What followed showed that, on the whole, the rallying by certain leaders of the Socialist Party to vote No on the referendum corresponded more to a tactical choice, inside the party, rather than a sincere attempt to create a new left. This vote was actually much more orchestrated than a failed political expression.
Philosophy operating near the political power: is this new? Do you think that Nicolas Sarkozy is worth the sorrow, and is this not perhaps giving him too much credit?
The political engagement of philosophy belongs to a French tradition that goes back to the eighteen century, so I did not invent anything. As for Sarkozy, he's been functioning like a symptom of the situation of current politics, which is why I spoke about that of which "he is the name", and not about his person.
Intellectuals have a small megaphone, whereas governments and institutions have access to a very large microphone and million television sets. Do you think as Chomsky does that the mass media's business is in manufacturing consent while turning political economy to their advantage? Isn't this a hijacking of democracy?
The State and those in power have always had more leverage on propaganda and information that the poor and the destitute. Let us consider for example the Church's propaganda apparatus in the Middle Ages, with a church in each village; there is nothing new here. The success of popular movements or of revolutions had always to triumph over the dominant opinions. And we know that it is possible, including by using some of the new means available, like printing, radio, television and finally the Internet.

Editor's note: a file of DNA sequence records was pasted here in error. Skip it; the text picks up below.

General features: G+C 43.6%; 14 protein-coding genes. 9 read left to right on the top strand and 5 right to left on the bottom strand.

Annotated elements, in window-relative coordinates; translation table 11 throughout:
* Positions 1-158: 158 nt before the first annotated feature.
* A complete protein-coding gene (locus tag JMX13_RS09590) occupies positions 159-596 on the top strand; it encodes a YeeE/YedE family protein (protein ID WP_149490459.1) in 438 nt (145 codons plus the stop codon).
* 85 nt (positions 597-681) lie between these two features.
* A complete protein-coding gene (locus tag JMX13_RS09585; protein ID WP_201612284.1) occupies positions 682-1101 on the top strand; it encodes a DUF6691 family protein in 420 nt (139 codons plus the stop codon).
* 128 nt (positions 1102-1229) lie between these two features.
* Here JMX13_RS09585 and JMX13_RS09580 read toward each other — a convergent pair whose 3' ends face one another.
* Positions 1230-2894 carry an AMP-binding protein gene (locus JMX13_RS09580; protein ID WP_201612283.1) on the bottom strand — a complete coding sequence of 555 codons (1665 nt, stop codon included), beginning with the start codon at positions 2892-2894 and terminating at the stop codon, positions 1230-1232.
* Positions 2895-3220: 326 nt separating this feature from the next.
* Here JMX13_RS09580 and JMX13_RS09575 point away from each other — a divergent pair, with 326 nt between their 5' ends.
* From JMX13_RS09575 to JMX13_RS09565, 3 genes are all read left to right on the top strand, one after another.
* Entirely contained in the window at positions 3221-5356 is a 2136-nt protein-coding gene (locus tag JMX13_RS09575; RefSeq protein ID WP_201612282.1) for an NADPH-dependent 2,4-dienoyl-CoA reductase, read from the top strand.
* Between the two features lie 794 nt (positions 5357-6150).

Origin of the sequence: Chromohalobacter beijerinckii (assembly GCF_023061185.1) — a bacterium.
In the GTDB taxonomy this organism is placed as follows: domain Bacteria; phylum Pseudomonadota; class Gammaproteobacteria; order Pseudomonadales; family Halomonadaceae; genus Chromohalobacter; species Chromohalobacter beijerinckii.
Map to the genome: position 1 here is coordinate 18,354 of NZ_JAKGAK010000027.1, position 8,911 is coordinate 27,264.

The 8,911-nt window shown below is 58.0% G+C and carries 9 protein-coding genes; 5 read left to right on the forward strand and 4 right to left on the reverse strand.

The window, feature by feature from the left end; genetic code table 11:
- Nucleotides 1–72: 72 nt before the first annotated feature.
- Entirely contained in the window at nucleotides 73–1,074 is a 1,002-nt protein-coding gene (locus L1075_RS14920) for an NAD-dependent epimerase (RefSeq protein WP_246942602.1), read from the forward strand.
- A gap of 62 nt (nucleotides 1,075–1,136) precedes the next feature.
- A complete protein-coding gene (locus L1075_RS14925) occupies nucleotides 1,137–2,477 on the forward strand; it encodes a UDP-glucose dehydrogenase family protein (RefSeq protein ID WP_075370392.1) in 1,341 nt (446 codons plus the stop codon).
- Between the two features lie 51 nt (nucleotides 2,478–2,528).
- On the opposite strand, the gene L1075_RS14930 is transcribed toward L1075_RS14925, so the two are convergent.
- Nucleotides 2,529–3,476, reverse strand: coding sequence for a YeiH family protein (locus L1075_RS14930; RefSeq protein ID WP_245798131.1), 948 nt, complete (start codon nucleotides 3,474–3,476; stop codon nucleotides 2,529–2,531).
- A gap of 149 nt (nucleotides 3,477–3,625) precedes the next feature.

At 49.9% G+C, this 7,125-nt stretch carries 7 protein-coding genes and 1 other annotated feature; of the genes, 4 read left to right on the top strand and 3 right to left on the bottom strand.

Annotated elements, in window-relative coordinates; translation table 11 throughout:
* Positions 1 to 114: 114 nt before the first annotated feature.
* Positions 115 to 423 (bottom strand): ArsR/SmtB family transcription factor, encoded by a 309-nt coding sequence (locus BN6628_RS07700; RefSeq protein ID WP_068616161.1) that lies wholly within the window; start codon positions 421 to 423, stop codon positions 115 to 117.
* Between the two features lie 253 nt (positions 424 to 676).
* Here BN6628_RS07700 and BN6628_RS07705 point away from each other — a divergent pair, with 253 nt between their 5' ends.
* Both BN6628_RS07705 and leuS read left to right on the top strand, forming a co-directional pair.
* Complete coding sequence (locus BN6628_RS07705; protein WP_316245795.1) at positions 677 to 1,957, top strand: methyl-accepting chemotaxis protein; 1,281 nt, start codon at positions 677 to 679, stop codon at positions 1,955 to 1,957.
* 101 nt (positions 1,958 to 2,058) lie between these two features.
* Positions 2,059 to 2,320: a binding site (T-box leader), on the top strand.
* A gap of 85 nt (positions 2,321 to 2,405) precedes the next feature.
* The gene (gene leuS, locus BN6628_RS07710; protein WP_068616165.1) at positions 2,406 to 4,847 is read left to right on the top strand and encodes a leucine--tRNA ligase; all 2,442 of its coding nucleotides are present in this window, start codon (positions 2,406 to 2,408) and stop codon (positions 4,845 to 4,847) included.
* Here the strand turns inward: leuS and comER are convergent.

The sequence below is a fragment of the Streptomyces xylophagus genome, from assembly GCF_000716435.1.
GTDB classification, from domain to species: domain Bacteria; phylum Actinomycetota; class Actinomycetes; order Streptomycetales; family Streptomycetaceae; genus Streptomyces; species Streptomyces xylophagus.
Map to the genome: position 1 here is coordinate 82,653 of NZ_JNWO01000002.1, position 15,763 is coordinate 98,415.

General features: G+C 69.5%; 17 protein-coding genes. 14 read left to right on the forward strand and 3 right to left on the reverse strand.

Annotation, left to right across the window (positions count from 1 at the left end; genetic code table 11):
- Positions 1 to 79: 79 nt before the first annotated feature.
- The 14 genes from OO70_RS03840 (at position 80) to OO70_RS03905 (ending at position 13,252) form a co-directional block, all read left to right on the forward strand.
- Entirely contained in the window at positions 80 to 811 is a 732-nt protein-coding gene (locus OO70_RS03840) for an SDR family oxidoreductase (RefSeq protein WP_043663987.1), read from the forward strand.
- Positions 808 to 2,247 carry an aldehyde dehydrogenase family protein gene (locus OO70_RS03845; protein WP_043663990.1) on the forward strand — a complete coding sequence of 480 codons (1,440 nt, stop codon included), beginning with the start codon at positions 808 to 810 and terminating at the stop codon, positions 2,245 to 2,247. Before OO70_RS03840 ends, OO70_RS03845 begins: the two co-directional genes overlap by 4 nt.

Don't you think that there is a proper compromise between the unabashed capitalism of Sarkozy and your antiquated radical line?
Having begun its journey four centuries ago, capitalism, even unbridled, is much older and archaic that all the radical lines that one opposes to it. Let us cease considering that liberalism, fashionable in the 1840s, embodies modernity and reform. It is Communism which is a new idea in Europe.
Which are the political limits of the youth riots in France?
To begin with the problem concerns the unity of youth, and then the unity between youth and the mass of ordinary workers. On the first point, the limit it is that there is not, for the time being, real convergence between the popular youth riots and the protests of high-school and university students. Secondly, what constrains the movement is that it lacks a unifying call, common to the frustration of youth and the serious difficulties of adult life.
Liberation, January 26 2009